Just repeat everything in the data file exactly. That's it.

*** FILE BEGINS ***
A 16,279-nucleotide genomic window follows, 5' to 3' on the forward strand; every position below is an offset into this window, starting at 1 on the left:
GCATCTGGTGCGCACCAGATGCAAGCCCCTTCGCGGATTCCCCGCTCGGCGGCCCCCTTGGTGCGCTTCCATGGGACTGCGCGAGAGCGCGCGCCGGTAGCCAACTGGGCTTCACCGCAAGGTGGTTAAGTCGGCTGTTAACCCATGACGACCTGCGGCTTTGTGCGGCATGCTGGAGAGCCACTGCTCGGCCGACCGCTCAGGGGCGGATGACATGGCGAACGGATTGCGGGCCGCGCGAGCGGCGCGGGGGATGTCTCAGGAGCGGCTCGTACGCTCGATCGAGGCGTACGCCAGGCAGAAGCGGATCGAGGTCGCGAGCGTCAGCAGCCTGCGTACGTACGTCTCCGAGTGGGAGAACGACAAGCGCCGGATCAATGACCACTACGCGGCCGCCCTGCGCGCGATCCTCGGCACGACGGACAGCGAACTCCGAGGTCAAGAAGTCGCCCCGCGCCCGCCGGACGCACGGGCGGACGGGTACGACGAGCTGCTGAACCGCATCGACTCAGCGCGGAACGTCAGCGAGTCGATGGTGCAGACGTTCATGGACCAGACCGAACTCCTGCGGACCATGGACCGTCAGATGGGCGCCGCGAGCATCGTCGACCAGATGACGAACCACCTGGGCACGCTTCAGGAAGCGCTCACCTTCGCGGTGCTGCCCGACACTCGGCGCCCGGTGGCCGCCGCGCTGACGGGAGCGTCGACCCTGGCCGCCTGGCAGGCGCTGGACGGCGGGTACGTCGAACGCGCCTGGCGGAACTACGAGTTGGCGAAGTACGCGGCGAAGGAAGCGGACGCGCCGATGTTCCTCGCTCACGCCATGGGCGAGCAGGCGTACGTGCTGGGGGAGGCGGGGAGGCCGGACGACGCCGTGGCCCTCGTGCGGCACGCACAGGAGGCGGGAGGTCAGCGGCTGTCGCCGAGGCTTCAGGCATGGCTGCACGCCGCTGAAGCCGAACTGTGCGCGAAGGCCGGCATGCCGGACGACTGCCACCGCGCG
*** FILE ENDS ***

A 16,279-nucleotide genomic window follows, 5' to 3' on the forward strand; every position below is an offset into this window, starting at 1 on the left:
GCATCTGGTGCGCACCAGATGCAAGCCCCTTCGCGGATTCCCCGCTCGGCGGCCCCCTTGGTGCGCTTCCATGGGACTGCGCGAGAGCGCGCGCCGGTAGCCAACTGGGCTTCACCGCAAGGTGGTTAAGTCGGCTGTTAACCCATGACGACCTGCGGCTTTGTGCGGCATGCTGGAGAGCCACTGCTCGGCCGACCGCTCAGGGGCGGATGACATGGCGAACGGATTGCGGGCCGCGCGAGCGGCGCGGGGGATGTCTCAGGAGCGGCTCGTACGCTCGATCGAGGCGTACGCCAGGCAGAAGCGGATCGAGGTCGCGAGCGTCAGCAGCCTGCGTACGTACGTCTCCGAGTGGGAGAACGACAAGCGCCGGATCAATGACCACTACGCGGCCGCCCTGCGCGCGATCCTCGGCACGACGGACAGCGAACTCCGAGGTCAAGAAGTCGCCCCGCGCCCGCCGGACGCACGGGCGGACGGGTACGACGAGCTGCTGAACCGCATCGACTCAGCGCGGAACGTCAGCGAGTCGATGGTGCAGACGTTCATGGACCAGACCGAACTCCTGCGGACCATGGACCGTCAGATGGGCGCCGCGAGCATCGTCGACCAGATGACGAACCACCTGGGCACGCTTCAGGAAGCGCTCACCTTCGCGGTGCTGCCCGACACTCGGCGCCCGGTGGCCGCCGCGCTGACGGGAGCGTCGACCCTGGCCGCCTGGCAGGCGCTGGACGGCGGGTACGTCGAACGCGCCTGGCGGAACTACGAGTTGGCGAAGTACGCGGCGAAGGAAGCGGACGCGCCGATGTTCCTCGCTCACGCCATGGGCGAGCAGGCGTACGTGCTGGGGGAGGCGGGGAGGCCGGACGACGCCGTGGCCCTCGTGCGGCACGCACAGGAGGCGGGAGGTCAGCGGCTGTCGCCGAGGCTTCAGGCATGGCTGCACGCCGCTGAAGCCGAACTGTGCGCGAAGGCCGGCATGCCGGACGACTGCCACCGCGCG